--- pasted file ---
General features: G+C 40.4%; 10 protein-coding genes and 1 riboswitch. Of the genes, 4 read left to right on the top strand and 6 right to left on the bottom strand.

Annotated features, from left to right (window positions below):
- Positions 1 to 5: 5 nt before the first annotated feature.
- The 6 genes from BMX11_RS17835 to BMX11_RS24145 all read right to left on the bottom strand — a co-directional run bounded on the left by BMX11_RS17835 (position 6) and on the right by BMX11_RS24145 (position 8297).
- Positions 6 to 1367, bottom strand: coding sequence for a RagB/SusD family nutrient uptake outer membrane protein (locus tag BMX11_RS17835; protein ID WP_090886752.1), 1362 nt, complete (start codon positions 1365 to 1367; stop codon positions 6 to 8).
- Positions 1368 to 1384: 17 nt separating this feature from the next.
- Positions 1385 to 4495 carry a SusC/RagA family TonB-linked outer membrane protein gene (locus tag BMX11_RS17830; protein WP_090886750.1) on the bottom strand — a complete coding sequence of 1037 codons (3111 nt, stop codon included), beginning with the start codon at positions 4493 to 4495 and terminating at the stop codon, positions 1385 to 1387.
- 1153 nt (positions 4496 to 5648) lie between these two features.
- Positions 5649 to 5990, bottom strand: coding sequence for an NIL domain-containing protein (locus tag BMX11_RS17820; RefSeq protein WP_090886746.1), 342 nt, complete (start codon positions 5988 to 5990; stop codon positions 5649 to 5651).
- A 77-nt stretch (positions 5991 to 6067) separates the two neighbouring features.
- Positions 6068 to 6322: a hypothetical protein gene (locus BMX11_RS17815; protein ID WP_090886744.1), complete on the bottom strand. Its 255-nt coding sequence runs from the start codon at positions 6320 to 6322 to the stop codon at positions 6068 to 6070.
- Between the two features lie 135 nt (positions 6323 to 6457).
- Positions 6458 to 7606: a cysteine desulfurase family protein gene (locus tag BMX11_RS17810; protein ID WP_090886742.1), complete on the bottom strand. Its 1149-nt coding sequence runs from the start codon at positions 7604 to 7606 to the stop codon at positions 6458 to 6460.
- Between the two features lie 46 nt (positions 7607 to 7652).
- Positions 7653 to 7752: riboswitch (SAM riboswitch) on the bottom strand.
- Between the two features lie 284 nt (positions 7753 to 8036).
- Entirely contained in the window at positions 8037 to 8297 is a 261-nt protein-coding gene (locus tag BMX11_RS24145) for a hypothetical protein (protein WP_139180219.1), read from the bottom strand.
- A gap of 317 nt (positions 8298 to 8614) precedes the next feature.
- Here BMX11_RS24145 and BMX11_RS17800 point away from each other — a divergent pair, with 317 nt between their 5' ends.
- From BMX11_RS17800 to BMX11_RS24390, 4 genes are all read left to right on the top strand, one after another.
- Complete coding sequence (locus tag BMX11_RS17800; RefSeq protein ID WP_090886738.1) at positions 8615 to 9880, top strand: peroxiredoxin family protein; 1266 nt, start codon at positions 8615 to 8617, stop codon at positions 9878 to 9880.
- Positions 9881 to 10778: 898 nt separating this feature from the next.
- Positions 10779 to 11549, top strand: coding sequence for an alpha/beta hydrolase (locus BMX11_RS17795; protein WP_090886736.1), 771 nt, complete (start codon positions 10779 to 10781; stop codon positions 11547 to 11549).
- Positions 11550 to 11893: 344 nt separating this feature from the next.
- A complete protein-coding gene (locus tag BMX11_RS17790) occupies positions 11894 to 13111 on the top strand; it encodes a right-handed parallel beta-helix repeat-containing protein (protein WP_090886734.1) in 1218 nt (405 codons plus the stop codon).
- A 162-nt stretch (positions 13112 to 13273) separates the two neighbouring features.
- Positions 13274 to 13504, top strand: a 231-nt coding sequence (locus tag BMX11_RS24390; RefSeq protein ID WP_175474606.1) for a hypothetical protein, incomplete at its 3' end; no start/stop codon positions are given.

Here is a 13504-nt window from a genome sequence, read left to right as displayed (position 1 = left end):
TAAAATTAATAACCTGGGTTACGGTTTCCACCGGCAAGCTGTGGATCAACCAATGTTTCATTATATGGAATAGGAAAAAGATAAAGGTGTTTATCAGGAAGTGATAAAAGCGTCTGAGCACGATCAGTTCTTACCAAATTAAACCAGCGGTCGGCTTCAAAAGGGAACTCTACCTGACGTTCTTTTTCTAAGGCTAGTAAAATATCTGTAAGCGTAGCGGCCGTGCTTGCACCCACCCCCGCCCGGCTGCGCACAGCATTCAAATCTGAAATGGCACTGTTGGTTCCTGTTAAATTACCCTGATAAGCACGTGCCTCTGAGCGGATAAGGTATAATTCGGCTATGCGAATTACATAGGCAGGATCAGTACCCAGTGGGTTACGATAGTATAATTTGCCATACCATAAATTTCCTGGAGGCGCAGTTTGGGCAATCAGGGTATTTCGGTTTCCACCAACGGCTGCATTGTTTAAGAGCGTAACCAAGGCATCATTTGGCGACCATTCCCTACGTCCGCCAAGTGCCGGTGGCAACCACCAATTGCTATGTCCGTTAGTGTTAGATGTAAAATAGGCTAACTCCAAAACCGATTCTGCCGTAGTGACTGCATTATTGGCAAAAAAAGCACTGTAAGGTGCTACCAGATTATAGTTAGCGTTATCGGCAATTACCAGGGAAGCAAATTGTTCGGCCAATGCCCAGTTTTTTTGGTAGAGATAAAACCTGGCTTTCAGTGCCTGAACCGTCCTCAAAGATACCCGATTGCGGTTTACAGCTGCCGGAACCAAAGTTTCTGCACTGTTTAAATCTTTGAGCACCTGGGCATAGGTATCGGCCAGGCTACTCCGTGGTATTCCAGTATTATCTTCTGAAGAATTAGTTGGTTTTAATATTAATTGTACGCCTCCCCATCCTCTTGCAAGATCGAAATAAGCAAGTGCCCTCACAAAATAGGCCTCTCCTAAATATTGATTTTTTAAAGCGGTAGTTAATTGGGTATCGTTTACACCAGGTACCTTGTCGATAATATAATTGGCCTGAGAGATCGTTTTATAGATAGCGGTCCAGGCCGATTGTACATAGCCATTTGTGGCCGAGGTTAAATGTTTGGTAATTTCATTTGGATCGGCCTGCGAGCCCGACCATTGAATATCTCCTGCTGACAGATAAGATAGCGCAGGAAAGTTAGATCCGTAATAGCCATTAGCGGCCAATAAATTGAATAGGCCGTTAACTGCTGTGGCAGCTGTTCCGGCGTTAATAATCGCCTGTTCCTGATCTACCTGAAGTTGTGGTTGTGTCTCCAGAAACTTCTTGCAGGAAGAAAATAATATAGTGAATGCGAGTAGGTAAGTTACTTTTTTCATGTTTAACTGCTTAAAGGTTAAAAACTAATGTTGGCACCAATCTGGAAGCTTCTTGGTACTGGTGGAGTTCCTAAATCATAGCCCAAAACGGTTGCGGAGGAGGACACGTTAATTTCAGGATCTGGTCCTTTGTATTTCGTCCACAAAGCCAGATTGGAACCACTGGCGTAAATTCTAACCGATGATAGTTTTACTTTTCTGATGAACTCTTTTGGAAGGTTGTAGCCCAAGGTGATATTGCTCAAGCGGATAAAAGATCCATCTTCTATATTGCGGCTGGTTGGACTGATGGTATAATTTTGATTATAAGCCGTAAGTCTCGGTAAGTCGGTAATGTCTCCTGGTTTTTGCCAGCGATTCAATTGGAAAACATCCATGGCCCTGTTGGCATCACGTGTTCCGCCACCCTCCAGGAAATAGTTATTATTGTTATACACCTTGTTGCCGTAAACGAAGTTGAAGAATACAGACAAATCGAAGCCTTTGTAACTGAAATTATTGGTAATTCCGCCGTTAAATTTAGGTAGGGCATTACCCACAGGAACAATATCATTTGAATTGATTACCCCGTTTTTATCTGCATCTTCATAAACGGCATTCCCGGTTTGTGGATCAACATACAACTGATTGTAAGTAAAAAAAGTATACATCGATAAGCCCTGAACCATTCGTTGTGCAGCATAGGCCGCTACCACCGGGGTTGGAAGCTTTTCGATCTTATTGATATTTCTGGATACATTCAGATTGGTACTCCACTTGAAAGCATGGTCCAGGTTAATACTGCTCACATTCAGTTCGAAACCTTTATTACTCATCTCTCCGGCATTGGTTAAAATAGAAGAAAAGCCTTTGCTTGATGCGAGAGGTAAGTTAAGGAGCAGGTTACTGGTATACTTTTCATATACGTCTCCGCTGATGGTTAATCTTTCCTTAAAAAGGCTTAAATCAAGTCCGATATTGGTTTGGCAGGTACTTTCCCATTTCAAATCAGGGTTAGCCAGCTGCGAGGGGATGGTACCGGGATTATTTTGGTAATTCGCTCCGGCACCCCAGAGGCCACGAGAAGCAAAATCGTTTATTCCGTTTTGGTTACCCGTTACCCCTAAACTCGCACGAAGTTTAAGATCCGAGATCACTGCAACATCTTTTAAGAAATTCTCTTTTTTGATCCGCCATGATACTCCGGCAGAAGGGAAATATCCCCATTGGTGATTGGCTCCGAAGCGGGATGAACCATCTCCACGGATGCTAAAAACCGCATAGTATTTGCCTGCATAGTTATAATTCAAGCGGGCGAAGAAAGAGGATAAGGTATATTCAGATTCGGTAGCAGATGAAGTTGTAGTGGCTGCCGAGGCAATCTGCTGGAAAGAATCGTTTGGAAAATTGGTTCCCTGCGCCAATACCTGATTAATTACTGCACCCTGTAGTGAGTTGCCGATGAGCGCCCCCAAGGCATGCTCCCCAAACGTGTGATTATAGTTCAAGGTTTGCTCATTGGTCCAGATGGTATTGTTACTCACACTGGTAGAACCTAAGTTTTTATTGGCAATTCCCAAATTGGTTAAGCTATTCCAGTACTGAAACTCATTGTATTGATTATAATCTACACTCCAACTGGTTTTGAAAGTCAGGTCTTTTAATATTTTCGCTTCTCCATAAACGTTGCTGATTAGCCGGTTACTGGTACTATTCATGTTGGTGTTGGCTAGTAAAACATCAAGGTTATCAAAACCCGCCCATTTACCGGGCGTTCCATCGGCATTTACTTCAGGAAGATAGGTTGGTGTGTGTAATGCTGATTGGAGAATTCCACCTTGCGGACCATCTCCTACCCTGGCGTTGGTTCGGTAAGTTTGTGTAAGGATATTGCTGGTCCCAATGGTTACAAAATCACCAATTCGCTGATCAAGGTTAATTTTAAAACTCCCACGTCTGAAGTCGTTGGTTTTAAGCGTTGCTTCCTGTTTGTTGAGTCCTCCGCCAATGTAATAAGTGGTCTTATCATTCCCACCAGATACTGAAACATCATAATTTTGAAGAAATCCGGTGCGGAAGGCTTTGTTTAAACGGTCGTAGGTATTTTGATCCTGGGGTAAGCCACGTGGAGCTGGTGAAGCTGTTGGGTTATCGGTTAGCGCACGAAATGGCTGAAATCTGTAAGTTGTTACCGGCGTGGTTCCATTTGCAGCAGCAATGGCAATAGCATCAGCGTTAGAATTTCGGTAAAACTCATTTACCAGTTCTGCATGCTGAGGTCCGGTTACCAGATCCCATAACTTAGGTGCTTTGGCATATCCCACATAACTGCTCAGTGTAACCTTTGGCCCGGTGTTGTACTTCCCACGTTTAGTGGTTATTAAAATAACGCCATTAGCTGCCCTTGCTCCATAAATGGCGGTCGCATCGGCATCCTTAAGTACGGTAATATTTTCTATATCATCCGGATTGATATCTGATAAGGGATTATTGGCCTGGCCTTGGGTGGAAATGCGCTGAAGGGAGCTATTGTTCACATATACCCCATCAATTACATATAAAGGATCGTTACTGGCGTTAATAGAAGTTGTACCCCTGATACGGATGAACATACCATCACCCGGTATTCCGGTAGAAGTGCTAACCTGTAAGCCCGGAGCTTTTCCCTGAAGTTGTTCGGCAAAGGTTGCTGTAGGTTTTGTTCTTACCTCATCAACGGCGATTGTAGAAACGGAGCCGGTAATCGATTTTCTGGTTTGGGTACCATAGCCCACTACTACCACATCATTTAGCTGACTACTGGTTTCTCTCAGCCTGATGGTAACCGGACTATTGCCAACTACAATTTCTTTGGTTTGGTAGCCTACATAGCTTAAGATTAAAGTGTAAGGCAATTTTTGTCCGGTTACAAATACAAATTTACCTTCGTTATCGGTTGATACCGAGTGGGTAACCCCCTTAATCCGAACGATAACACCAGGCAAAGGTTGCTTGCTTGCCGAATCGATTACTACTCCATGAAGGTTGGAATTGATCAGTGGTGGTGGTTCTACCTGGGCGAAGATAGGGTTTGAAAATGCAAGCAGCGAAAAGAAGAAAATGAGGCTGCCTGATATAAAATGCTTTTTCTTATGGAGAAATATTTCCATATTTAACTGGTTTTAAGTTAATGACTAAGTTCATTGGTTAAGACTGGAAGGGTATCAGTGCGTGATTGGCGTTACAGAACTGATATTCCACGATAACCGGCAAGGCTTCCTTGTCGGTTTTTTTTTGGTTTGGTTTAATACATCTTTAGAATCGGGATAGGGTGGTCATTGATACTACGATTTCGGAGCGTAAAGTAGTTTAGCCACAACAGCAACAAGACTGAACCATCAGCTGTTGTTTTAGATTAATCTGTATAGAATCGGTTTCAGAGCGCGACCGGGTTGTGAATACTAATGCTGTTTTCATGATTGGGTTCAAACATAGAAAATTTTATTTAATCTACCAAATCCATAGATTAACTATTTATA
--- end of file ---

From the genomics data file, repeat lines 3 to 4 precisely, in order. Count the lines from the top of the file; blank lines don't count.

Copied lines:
- Positions 1 to 5: 5 nt before the first annotated feature.
- The 6 genes from BMX11_RS17835 to BMX11_RS24145 all read right to left on the bottom strand — a co-directional run bounded on the left by BMX11_RS17835 (position 6) and on the right by BMX11_RS24145 (position 8297).